Kansas joins unmanned aircraft test range run by UAF
Kansas has joined the unmanned aircraft system testing range managed by the University of Alaska Fairbanks. Testing programs overseen by Kansas State University Polytechnic Campus are now part of the Pan-Pacific UAS Test Range Complex. “By adding partners, we’re strengthening our capability and the diversity of climates and geographic areas where we can test,” said Cathy Cahill, director of the Alaska Center for UAS Integration at UAF’s Geophysical Institute. The Kansas campus will enhance the Pan-Pacific range’s safety management, pilot training and control of manned-unmanned aircraft interactions, Cahill said. “We’re delighted that Kansas is joining us — in fact, we’re involved in one of our first projects already,” she said. ACUASI manages the Pan-Pacific complex, which includes Alaska, Hawaii, Oregon and Mississippi. The complex allows manufacturers and potential users to test their unmanned aircraft in seven different climates, including Iceland’s. Kansas State Polytechnic, which also has a strong manned aviation program, was one of the first universities in the U.S. to offer a bachelor’s degree in unmanned aircraft systems. The Kansas program benefits from connections to other organizations, such as the National Guard, local law enforcement and agricultural research institutions, said Kurt Barnhart, Kansas State Polytechnic’s associate dean of research and engagement. “We’re excited to be a part of it,” Barnhart said of the Pan-Pacific complex. “There is a lot of potential to develop together.” “One thing worth emphasizing is we’ve got complementary levels of operational backgrounds,” said Kurt Carraway, UAS executive director of Kansas State Polytechnic’s Applied Aviation Research Center. “From a safety-centric perspective, there’s a lot of commonalities in our approaches to our operations.” The Pan-Pacific complex, also called the Alaska Test Site, is one of seven authorized by the Federal Aviation Administration. The sites, all created since 2013, concentrate on different aspects of integrating unmanned aircraft into U.S. airspace. The Alaska Test Site focuses on developing standards for categories of unmanned aircraft, monitoring natural resources and events (such as wildfires and animal movements), and strengthening navigation (by, for example, mapping sea ice and whale migrations). “The FAA’s primary mission is aircraft safety…so when they are considering decisions of increasing access of unmanned aircraft systems into the airspace, there has to be good, quantifiable data to support those decisions,” Carraway said. “The data that’s being collected at these test sites does that.” The program was set for completion in 2016 but was extended by an FAA Reauthorization Act through 2019, with a possibility of re-extension through 2021, according to Cahill. “Although the program took a while to get up and going, the FAA is using the test sites more. We expect the program will be extended to the benefit of Alaska,” Cahill said.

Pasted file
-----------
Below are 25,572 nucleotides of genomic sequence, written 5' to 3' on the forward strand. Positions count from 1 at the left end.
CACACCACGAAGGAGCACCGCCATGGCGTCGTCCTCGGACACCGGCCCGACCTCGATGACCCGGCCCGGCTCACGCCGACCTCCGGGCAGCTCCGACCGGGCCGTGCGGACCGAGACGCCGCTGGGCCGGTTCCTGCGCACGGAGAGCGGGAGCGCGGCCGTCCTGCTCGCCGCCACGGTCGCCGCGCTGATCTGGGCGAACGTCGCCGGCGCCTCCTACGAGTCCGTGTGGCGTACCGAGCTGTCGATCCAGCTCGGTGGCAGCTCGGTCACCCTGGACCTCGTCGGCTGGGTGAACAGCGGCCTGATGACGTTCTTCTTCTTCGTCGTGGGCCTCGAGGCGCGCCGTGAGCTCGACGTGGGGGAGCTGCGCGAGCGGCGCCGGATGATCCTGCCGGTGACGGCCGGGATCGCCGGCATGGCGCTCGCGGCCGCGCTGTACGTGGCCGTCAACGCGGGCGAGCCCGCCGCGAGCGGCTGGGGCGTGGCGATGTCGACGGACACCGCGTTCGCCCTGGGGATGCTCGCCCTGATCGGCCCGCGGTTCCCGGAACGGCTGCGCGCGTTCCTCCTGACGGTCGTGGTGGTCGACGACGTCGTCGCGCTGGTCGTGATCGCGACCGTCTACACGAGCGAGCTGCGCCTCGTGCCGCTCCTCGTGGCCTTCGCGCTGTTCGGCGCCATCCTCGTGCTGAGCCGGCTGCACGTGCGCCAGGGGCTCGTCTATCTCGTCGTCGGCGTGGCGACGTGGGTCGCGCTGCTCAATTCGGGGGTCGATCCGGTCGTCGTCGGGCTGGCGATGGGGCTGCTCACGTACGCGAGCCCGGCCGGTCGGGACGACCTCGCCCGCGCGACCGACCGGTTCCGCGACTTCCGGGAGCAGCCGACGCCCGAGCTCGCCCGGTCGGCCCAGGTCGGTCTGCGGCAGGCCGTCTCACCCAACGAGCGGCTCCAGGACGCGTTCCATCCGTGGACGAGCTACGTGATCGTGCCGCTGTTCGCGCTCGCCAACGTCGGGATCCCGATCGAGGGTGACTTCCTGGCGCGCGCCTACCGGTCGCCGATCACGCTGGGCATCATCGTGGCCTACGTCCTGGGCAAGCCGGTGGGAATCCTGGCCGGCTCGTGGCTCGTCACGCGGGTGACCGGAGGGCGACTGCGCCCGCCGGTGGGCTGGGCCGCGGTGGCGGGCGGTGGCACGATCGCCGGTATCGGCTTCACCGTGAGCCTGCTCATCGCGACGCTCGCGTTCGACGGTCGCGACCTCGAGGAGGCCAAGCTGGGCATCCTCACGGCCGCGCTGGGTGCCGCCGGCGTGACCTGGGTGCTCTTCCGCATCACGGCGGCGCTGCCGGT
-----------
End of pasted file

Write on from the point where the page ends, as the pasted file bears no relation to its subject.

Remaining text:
Cathy Cahill, 907-455-2016, email@example.com
Kurt Carraway, 785-826-7170, firstname.lastname@example.org